Congressman Morgan Griffith on the UN gun control treaty

by Lewis Loflin

March 18, 2013:

Last year, a number of my constituents contacted me to express concerns about the Small Arms Treaty being considered by the United Nations (U.N.). They believed that the treaty would infringe on their Second Amendment rights, and I agreed. I oppose this treaty and any other that could potentially infringe on the inalienable rights laid out by the Constitution.

Original negotiations over the treaty failed in July. One of the reasons why I believe the negotiations failed is that the Obama Administration did not want the final negotiations taking place during the height of the President's campaign for reelection. Many suspected the negotiations would resume if President Obama were reelected. The Arms Trade Treaty entered final negotiations at the U.N. on Monday, March 18, 2013.

As a Virginian, not on my watch do we cede away our Bill of Rights to the U.N. We must protect those liberties guaranteed by the Bill of Rights - those liberties that were guaranteed by the Virginians who refused to ratify the Constitution without the right to petition the government, without the right of free speech, without the freedom of religion, and without the right to bear arms.

I remain opposed to the Arms Trade Treaty, and joined 122 of my colleagues in the House in co-sponsoring a concurrent resolution that expresses our opposition. A companion resolution in the Senate has earned the support of 29 Senators.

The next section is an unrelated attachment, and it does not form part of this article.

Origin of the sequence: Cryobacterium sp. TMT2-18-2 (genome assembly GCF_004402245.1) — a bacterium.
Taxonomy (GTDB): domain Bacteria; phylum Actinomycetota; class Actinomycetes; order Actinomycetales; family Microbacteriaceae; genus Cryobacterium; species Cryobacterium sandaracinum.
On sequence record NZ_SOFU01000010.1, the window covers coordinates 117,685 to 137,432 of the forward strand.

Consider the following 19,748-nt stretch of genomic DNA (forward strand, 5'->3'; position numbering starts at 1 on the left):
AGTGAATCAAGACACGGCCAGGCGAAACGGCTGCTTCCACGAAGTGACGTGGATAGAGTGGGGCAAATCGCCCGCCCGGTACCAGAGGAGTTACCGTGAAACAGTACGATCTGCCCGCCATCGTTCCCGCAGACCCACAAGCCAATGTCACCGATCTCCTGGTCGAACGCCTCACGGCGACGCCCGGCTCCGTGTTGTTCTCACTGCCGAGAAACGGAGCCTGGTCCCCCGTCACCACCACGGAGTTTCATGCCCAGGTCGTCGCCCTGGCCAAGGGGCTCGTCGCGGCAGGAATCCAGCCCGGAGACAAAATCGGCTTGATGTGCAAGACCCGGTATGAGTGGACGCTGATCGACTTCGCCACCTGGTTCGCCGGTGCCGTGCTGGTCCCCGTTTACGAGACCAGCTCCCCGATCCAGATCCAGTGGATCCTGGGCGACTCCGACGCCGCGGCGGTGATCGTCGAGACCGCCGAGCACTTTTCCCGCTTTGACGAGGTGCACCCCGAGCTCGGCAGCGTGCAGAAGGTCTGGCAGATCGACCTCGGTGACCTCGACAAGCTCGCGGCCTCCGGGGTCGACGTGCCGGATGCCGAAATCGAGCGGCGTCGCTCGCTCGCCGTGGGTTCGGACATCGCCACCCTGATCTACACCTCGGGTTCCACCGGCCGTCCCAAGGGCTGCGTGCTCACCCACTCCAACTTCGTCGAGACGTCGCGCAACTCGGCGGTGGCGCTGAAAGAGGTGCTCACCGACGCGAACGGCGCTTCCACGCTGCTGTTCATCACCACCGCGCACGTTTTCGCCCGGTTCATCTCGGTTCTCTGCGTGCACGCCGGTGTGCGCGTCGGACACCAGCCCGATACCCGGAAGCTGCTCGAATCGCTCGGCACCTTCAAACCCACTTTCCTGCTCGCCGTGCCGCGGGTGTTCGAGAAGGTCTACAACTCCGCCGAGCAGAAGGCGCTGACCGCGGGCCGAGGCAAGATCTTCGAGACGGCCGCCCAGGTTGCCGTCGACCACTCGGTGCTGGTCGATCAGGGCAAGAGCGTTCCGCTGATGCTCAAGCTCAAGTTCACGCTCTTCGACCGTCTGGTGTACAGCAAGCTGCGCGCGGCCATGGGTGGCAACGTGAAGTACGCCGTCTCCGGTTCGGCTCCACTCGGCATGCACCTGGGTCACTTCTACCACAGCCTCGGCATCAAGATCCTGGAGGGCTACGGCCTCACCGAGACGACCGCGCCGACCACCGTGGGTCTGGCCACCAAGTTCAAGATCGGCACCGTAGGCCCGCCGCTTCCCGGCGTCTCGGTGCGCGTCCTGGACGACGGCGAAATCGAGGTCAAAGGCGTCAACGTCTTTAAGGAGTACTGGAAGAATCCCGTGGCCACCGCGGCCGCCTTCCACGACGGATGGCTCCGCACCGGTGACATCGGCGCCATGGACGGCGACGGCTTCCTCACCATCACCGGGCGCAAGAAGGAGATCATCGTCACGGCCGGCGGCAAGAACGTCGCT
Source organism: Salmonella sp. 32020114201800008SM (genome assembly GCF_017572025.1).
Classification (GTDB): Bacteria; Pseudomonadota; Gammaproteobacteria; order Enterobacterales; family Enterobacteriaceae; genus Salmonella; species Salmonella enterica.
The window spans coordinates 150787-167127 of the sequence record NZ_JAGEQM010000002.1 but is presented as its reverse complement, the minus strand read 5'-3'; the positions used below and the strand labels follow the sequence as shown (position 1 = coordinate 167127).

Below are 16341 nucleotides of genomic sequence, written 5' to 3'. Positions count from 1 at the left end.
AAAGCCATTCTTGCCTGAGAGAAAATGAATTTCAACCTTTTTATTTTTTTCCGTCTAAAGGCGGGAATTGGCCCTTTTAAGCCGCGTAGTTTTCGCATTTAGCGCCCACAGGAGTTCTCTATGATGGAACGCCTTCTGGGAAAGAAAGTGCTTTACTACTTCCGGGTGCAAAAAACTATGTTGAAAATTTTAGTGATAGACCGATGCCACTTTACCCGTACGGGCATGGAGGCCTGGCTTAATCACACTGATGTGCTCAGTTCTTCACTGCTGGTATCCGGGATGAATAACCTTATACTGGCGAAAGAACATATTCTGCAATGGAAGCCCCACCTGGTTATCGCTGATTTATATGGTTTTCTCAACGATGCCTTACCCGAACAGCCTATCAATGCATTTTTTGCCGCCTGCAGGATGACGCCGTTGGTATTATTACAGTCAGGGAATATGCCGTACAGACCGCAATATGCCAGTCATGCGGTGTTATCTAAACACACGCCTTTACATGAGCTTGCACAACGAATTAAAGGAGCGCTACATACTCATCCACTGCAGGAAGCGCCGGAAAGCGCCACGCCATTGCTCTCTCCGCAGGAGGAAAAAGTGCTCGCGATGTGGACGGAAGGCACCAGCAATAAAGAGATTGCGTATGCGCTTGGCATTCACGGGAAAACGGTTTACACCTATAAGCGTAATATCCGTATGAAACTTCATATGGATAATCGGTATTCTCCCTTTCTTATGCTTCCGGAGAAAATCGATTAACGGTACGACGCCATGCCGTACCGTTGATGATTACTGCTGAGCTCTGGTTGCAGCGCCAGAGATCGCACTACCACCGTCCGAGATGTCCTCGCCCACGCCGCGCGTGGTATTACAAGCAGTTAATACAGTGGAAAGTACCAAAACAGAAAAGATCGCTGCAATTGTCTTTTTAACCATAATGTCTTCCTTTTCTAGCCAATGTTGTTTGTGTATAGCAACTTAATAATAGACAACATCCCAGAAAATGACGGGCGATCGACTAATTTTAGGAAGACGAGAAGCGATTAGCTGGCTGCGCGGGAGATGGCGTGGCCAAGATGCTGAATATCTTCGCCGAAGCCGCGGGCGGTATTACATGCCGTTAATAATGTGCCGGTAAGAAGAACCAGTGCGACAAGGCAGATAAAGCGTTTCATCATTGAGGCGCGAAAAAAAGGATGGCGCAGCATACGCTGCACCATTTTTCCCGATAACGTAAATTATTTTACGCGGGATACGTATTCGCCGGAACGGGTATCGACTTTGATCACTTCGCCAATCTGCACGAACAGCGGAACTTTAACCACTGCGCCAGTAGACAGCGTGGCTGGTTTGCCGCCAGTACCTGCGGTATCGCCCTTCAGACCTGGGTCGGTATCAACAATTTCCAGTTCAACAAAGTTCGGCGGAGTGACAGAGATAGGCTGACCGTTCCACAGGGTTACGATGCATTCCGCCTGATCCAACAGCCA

The Administration should not even be participating in U.N. negotiations that could lead to an international treaty that could undermine the Bill of Rights or infringe on the constitutionally protected rights of U.S. citizens.

Mr. Griffith represents Virginia's 9th. Congressional District.

Kerry signs UN arms treaty, senators threaten to block it

Update September 25, 2013 - Secretary of State John Kerry on Wednesday signed a controversial U.N. treaty on arms regulation, riling U.S. lawmakers who vow the Senate will not ratify the agreement...U.S. lawmakers, though, have long claimed the treaty could lead to new gun control measures. They note the U.S. Senate has final say on whether to approve the agreement.

Sen. Bob Corker, R-Tenn., in a letter to President Obama, urged his administration not to take any action to implement the treaty without the consent of the Senate. He claimed the treaty raises "fundamental issues" concerning "individual rights protected by the Second Amendment of the United States Constitution."

Full article at

But is this overblown hype? Many Americans mistrust and revile the U.N. and for good reasons. Kerry and Obama claim this has nothing to do with the 2nd. Amendment and is specific in protecting it, but the real question is do we trust these people? I think opponents have overblown this issue, but I must also ask how do they even propose to enforce such a treaty to begin with? Launch another illegal undeclared war like Libya?

It's also very clear the Progressive-left reviles private gun ownership as a threat to its power. President Obama has made it clear he wants strict control over private gun ownership.

This is touted as an international arms control treaty by an administration that allowed thousands of illegal guns into Mexico. That made U.S. internal policy on firearm ownership clearly into an international issue. Take that statement for what it's worth.

Why is Obama even wasting his time on this? Keith Wagstaff said it well:

Ultimately, conservatives don't have much to worry about, seeing as U.S. ratification requires a two-thirds majority in the Senate - a threshold that, even with a Democratic majority, isn't likely to be met. Chalk up another victory for freedom.


Lewis Frog

Web site Copyright Lewis Loflin, All rights reserved.
If using this material on another site, please provide a link back to my site.